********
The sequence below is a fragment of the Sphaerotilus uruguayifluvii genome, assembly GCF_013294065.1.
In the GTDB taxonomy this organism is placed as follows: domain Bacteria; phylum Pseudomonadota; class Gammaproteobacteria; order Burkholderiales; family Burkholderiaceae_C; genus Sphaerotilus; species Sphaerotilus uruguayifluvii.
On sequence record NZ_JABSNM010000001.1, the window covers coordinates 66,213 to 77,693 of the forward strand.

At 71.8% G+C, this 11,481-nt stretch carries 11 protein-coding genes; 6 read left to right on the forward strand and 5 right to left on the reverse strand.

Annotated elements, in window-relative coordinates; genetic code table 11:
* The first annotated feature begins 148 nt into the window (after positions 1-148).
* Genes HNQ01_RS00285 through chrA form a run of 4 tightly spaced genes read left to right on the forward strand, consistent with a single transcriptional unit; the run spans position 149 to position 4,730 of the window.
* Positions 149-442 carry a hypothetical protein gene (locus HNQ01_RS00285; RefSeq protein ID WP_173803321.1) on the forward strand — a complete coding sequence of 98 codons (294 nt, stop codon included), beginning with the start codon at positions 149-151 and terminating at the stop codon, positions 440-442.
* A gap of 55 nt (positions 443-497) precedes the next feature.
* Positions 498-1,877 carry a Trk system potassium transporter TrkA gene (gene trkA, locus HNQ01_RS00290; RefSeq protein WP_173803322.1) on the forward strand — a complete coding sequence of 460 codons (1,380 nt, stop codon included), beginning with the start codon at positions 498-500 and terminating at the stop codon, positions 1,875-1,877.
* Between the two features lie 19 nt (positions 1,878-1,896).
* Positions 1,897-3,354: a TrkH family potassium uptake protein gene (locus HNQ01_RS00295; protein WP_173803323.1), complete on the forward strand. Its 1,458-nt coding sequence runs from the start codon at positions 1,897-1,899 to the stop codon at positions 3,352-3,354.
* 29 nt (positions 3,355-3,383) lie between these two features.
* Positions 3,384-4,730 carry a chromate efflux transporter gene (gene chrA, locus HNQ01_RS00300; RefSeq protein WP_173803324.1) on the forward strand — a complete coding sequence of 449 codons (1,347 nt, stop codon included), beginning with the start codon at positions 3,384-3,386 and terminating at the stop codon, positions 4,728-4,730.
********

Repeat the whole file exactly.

The sequence below is a fragment of the Sphaerotilus uruguayifluvii genome, assembly GCF_013294065.1.
In the GTDB taxonomy this organism is placed as follows: domain Bacteria; phylum Pseudomonadota; class Gammaproteobacteria; order Burkholderiales; family Burkholderiaceae_C; genus Sphaerotilus; species Sphaerotilus uruguayifluvii.
On sequence record NZ_JABSNM010000001.1, the window covers coordinates 66,213 to 77,693 of the forward strand.

At 71.8% G+C, this 11,481-nt stretch carries 11 protein-coding genes; 6 read left to right on the forward strand and 5 right to left on the reverse strand.

Annotated elements, in window-relative coordinates; genetic code table 11:
* The first annotated feature begins 148 nt into the window (after positions 1-148).
* Genes HNQ01_RS00285 through chrA form a run of 4 tightly spaced genes read left to right on the forward strand, consistent with a single transcriptional unit; the run spans position 149 to position 4,730 of the window.
* Positions 149-442 carry a hypothetical protein gene (locus HNQ01_RS00285; RefSeq protein ID WP_173803321.1) on the forward strand — a complete coding sequence of 98 codons (294 nt, stop codon included), beginning with the start codon at positions 149-151 and terminating at the stop codon, positions 440-442.
* A gap of 55 nt (positions 443-497) precedes the next feature.
* Positions 498-1,877 carry a Trk system potassium transporter TrkA gene (gene trkA, locus HNQ01_RS00290; RefSeq protein WP_173803322.1) on the forward strand — a complete coding sequence of 460 codons (1,380 nt, stop codon included), beginning with the start codon at positions 498-500 and terminating at the stop codon, positions 1,875-1,877.
* Between the two features lie 19 nt (positions 1,878-1,896).
* Positions 1,897-3,354: a TrkH family potassium uptake protein gene (locus HNQ01_RS00295; protein WP_173803323.1), complete on the forward strand. Its 1,458-nt coding sequence runs from the start codon at positions 1,897-1,899 to the stop codon at positions 3,352-3,354.
* 29 nt (positions 3,355-3,383) lie between these two features.
* Positions 3,384-4,730 carry a chromate efflux transporter gene (gene chrA, locus HNQ01_RS00300; RefSeq protein WP_173803324.1) on the forward strand — a complete coding sequence of 449 codons (1,347 nt, stop codon included), beginning with the start codon at positions 3,384-3,386 and terminating at the stop codon, positions 4,728-4,730.